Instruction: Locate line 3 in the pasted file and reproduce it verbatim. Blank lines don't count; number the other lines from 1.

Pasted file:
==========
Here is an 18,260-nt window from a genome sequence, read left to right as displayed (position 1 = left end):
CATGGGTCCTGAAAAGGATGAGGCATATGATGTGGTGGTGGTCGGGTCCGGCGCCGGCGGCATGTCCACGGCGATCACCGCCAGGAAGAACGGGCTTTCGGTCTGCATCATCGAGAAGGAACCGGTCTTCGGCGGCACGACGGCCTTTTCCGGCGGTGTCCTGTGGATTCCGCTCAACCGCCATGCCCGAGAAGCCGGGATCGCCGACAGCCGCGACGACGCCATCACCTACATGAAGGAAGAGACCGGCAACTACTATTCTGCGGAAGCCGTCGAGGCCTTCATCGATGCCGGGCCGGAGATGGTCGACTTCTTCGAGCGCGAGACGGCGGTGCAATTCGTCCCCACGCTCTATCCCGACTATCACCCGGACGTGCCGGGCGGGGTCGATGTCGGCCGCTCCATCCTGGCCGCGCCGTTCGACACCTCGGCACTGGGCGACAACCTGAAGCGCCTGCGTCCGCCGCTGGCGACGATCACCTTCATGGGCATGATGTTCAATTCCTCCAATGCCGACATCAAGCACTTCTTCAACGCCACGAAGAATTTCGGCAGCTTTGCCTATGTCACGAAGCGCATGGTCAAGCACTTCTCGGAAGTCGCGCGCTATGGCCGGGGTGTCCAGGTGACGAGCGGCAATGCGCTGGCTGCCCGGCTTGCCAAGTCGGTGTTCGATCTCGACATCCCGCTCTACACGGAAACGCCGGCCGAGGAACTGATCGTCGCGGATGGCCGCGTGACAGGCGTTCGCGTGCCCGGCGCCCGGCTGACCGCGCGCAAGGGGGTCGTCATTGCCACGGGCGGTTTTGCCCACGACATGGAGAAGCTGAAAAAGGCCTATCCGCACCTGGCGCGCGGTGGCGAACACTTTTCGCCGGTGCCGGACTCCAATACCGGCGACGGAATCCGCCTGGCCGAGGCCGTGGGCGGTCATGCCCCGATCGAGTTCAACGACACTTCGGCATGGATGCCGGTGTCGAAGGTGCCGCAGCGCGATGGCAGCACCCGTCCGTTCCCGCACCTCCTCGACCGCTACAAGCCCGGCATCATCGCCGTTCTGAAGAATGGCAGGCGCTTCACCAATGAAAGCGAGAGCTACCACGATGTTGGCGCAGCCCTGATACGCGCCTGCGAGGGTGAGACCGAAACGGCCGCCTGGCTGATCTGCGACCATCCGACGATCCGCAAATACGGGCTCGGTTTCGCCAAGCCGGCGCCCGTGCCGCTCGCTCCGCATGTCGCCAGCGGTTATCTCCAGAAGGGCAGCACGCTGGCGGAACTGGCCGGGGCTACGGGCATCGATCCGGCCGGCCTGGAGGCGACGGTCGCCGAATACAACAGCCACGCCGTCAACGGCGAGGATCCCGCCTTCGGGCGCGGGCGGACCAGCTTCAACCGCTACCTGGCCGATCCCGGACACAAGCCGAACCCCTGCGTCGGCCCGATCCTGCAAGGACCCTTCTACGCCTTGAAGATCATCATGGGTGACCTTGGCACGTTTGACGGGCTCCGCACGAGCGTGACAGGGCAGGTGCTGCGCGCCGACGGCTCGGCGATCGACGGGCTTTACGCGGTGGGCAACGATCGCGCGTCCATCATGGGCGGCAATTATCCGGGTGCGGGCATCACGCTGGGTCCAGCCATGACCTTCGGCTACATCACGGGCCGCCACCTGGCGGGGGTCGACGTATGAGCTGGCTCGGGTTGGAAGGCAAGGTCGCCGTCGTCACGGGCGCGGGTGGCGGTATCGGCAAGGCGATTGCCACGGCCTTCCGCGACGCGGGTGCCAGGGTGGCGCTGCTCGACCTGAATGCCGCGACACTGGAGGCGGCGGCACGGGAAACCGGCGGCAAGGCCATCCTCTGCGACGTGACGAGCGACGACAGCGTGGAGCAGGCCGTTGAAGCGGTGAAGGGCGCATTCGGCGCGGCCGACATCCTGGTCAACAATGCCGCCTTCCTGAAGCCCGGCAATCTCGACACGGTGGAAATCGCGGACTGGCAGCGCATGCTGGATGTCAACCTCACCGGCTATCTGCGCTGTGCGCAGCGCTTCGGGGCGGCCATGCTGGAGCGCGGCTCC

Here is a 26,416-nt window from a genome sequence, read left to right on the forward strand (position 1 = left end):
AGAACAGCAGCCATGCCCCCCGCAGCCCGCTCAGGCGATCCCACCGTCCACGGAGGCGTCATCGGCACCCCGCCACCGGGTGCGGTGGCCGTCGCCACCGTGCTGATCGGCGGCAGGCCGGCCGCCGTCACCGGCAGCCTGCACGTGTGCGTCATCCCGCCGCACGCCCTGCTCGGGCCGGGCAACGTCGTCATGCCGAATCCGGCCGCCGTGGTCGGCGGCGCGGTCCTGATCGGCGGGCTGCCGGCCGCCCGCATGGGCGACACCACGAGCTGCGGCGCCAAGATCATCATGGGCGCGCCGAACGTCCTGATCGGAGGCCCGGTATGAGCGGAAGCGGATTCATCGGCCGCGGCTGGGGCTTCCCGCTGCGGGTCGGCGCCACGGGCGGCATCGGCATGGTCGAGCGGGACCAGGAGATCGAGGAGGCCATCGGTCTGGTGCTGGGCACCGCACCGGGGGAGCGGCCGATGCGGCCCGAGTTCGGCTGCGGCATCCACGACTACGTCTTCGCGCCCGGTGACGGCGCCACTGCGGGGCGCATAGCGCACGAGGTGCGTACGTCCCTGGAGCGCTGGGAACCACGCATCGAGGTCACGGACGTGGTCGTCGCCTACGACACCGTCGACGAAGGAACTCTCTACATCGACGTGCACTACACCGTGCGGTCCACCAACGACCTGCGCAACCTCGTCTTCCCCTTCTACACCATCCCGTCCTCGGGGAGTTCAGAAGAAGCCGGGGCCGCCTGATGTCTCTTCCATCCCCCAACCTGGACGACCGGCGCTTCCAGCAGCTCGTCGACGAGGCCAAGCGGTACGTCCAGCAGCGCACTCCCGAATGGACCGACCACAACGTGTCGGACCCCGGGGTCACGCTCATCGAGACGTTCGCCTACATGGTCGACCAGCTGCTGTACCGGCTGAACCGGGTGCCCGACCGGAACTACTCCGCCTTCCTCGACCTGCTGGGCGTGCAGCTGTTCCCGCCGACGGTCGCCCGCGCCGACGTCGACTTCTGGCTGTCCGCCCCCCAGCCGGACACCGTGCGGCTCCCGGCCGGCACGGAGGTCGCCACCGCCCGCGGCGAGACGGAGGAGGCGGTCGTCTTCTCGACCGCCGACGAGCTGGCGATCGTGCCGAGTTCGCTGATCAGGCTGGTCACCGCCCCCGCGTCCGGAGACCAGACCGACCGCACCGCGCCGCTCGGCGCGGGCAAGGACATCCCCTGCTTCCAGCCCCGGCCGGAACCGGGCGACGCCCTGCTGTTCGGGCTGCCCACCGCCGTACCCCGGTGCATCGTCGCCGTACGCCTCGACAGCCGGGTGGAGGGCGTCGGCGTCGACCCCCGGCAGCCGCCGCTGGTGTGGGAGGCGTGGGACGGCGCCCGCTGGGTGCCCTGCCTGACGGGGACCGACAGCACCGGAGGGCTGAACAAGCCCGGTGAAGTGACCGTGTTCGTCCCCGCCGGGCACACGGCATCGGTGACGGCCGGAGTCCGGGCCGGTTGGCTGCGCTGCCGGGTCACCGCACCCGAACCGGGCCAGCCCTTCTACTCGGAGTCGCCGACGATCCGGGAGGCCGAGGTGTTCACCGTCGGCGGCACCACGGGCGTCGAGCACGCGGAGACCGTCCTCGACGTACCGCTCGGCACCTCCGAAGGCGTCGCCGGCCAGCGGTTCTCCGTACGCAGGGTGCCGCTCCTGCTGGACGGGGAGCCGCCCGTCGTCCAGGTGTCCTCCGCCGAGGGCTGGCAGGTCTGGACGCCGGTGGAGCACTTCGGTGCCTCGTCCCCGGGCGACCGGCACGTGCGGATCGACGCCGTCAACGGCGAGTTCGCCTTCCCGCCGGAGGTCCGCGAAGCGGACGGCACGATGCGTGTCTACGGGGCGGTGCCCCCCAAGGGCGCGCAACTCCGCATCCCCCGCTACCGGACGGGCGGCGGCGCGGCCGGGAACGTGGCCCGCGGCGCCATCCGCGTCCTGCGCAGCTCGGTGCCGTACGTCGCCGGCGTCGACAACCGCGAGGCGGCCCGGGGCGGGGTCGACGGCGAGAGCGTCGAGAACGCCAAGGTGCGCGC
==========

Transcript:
Here is a 26,416-nt window from a genome sequence, read left to right on the forward strand (position 1 = left end):